The northern areas of BC have much to offer adventurers from all walks of life; the Alaska Highway acts as a stepping stone to the Muskwa-Kechika (pronounced musk-quah ke-chee-kah) area of The Northern Rockies. This wilderness area is often referred to as the Serengeti of the north. A land where the boreal plains of the east meet the mountains of the west provides a diversity of habitats. This 4.4 million hectares allows plenty of room for the abundant elk, moose, stone sheep and mountain goat that roam the area.
Its remoteness has enabled large predators such as grizzly bear and wolves to maintain healthy populations. This gives all the key ingredients for a healthy ecosystem with global significance. The provincial government has created a consensus based planning process that is designed to involve all stakeholders. It is hoped that this process will provide clear objectives to protect the historical and natural resources in this area. With the creation of 11 new protected areas totaling more than one million hectares and special management of the land between, the wilderness and wildlife habitat will be maintained while still allowing for environmentally sensitive resource extraction.
The cultural and heritage in the area is also significant. For thousands of years First Nations have been hunting, gathering and fishing in the area. There also are many historical features in the area such as the old Hudson Bay Trading Posts, the Davie Trail (a historic wagon trail from the early 1900s) and historic voyager portage trails. The Kaska Dena refer to the area as Dena Kéyih (pronounced den-ah key-ah), which means "people's land"
Although the climate is harsh in the winter, wildlife populations are unparalleled compared to anywhere else in BC. It is estimated that there are 4,000 caribou, 15,000 elk, 22,000 moose and 7,000 stone sheep living in the area. On trips you can expect to see black and grizzly bears as well as coyotes, wolves, wolverines and cougars. If you're a birder you can expect to see sharp-tailed, ruffled and blue grouse and several species of ptarmigan. Wetlands along the river provide habitat for loons, the Canada and snow goose, trumpeter swan and a variety of ducks including mallards, blue-winged teals and buffleheads. Predator species include the northern goshawk, golden eagle, bald eagle, gyrfalcon, great horned owl and kestrels, while songbirds like the European starling; yellow-headed blackbird and several species of waxwings also live in the region. As there is little information on this area you can come and help discover new species.Exploring
Remoteness has restricted development of natural resources just as it has preserved the wilderness. This also means accessing this area can be challenging. Rivers are considered the highways into the wilderness by many. Most historical explorations have used rivers. So take that heavy pack of your back, hop into a raft and follow their example.
The carrying capacity and safety of today's rafts allows for safe and comfortable exploration of areas once thought inaccessible. Look for safety standards such as government-certified guides, swift water rescue, wilderness first aid and cooking skills. If you are looking for a quality ecotour make sure the company follows an environmental ethic, has guides with experience in the area and a background resource management.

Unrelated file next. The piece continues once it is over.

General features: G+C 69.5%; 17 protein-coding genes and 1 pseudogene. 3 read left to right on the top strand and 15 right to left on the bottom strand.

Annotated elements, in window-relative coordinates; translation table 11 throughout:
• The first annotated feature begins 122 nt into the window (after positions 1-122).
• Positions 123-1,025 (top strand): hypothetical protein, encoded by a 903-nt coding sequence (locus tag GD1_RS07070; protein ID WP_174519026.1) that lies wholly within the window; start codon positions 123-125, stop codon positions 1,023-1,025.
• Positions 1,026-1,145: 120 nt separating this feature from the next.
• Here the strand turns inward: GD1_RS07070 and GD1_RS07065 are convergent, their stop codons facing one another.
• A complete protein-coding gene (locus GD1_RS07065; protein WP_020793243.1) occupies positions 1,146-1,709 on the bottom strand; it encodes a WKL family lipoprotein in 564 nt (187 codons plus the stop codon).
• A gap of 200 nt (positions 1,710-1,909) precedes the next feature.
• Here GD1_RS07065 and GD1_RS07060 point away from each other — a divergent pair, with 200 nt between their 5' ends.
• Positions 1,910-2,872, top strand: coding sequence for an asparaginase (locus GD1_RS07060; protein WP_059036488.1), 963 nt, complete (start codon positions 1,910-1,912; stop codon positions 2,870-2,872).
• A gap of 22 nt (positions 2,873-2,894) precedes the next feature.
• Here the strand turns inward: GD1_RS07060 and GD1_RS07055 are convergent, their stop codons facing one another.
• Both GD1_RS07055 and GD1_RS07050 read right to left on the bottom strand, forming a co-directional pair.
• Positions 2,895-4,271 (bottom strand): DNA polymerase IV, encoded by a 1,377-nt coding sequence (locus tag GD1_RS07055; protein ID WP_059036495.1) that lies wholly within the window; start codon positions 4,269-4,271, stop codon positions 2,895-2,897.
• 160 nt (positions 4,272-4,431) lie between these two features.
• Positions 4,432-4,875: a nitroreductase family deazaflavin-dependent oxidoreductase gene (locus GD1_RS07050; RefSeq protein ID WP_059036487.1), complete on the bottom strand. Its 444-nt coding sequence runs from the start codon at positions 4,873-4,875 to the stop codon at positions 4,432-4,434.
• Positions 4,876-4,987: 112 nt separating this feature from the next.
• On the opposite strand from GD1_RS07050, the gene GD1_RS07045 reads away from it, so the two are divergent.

The alternatives are to fly into one of the local communities such as Fort Nelson, Watson Lake or Dease Lake with a commercial airline. From here local operators will meet you and arrange for a floatplane to fly into this remote area. Driving the Alaska highway is also an interesting way to see the country but you must leave sufficient time as distances are great.
Turnagain / Kechicka
This river is one of the favorites with rafters. It has all the qualities of a true remote expedition: untouched wilderness, a little history, and a true sense of pioneering and stunning scenery. It has the honor of being named a Canadian Heritage river due to its unique qualities and definitely lives up to this title.
at Boulder City, (a historic Jade mining community) the crystal clear
waters flow from near the Spatsizi plateau through the Cassiar range
where wildlife is as abundant as the soaring peaks above. On your journey
down the river you will marvel at the amount of fish you can see in
the clear waters. Enjoy fishing for bull trout up to 20lbs and grayling
as big as 5lbs . . . this is an angler's dream come true.
Gataga and Kechika
and Kechika are new kids on the block as far as river trips are concerned.
In the heart of the Muskwa Kechika some areas have recently received
If a float
plane ride into a game rich, remote alpine lake with nothing but time
on your hands, combined with stories of an old WW II payroll plane crash
sounds like interesting stuff to you look no further. We don't need
to even mention the 70-year-old cabin where Hudson Bay robbers hung
out with their loot.
Northern BC is a remote and nature region of the province. Enjoy river-rafting at its finest with a guided and experienced company, which will take you and your party of adventurers into majestic country covered by miles and miles of forests, dotted by beautiful pristine lakes, streams and rushing rivers. Enjoy an adventure of a lifetime!